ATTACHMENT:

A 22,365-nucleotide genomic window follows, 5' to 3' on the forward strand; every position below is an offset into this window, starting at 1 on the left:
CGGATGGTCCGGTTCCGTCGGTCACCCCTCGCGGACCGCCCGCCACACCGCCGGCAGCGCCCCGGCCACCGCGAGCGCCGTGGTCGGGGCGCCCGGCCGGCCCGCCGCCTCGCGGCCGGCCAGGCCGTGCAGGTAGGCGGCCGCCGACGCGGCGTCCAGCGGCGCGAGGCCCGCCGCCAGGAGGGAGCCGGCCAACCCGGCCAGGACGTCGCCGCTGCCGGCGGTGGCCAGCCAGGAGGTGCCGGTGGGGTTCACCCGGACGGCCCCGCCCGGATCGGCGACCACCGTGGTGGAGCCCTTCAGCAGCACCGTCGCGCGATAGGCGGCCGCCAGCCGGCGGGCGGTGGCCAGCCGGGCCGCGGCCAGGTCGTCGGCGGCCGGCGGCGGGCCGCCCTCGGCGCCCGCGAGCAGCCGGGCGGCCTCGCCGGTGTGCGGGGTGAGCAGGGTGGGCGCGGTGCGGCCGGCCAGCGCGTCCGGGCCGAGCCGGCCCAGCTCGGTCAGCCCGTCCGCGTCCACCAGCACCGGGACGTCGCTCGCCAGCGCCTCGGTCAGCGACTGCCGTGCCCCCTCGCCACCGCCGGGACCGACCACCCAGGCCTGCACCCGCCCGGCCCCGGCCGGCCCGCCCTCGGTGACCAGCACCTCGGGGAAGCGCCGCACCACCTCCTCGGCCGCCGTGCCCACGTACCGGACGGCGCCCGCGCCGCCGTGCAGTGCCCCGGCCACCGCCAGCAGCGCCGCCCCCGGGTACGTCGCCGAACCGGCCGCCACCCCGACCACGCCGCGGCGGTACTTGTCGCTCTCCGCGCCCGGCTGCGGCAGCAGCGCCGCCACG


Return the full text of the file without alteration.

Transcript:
A 22,365-nucleotide genomic window follows, 5' to 3' on the forward strand; every position below is an offset into this window, starting at 1 on the left:
CGGATGGTCCGGTTCCGTCGGTCACCCCTCGCGGACCGCCCGCCACACCGCCGGCAGCGCCCCGGCCACCGCGAGCGCCGTGGTCGGGGCGCCCGGCCGGCCCGCCGCCTCGCGGCCGGCCAGGCCGTGCAGGTAGGCGGCCGCCGACGCGGCGTCCAGCGGCGCGAGGCCCGCCGCCAGGAGGGAGCCGGCCAACCCGGCCAGGACGTCGCCGCTGCCGGCGGTGGCCAGCCAGGAGGTGCCGGTGGGGTTCACCCGGACGGCCCCGCCCGGATCGGCGACCACCGTGGTGGAGCCCTTCAGCAGCACCGTCGCGCGATAGGCGGCCGCCAGCCGGCGGGCGGTGGCCAGCCGGGCCGCGGCCAGGTCGTCGGCGGCCGGCGGCGGGCCGCCCTCGGCGCCCGCGAGCAGCCGGGCGGCCTCGCCGGTGTGCGGGGTGAGCAGGGTGGGCGCGGTGCGGCCGGCCAGCGCGTCCGGGCCGAGCCGGCCCAGCTCGGTCAGCCCGTCCGCGTCCACCAGCACCGGGACGTCGCTCGCCAGCGCCTCGGTCAGCGACTGCCGTGCCCCCTCGCCACCGCCGGGACCGACCACCCAGGCCTGCACCCGCCCGGCCCCGGCCGGCCCGCCCTCGGTGACCAGCACCTCGGGGAAGCGCCGCACCACCTCCTCGGCCGCCGTGCCCACGTACCGGACGGCGCCCGCGCCGCCGTGCAGTGCCCCGGCCACCGCCAGCAGCGCCGCCCCCGGGTACGTCGCCGAACCGGCCGCCACCCCGACCACGCCGCGGCGGTACTTGTCGCTCTCCGCGCCCGGCTGCGGCAGCAGCGCCGCCACG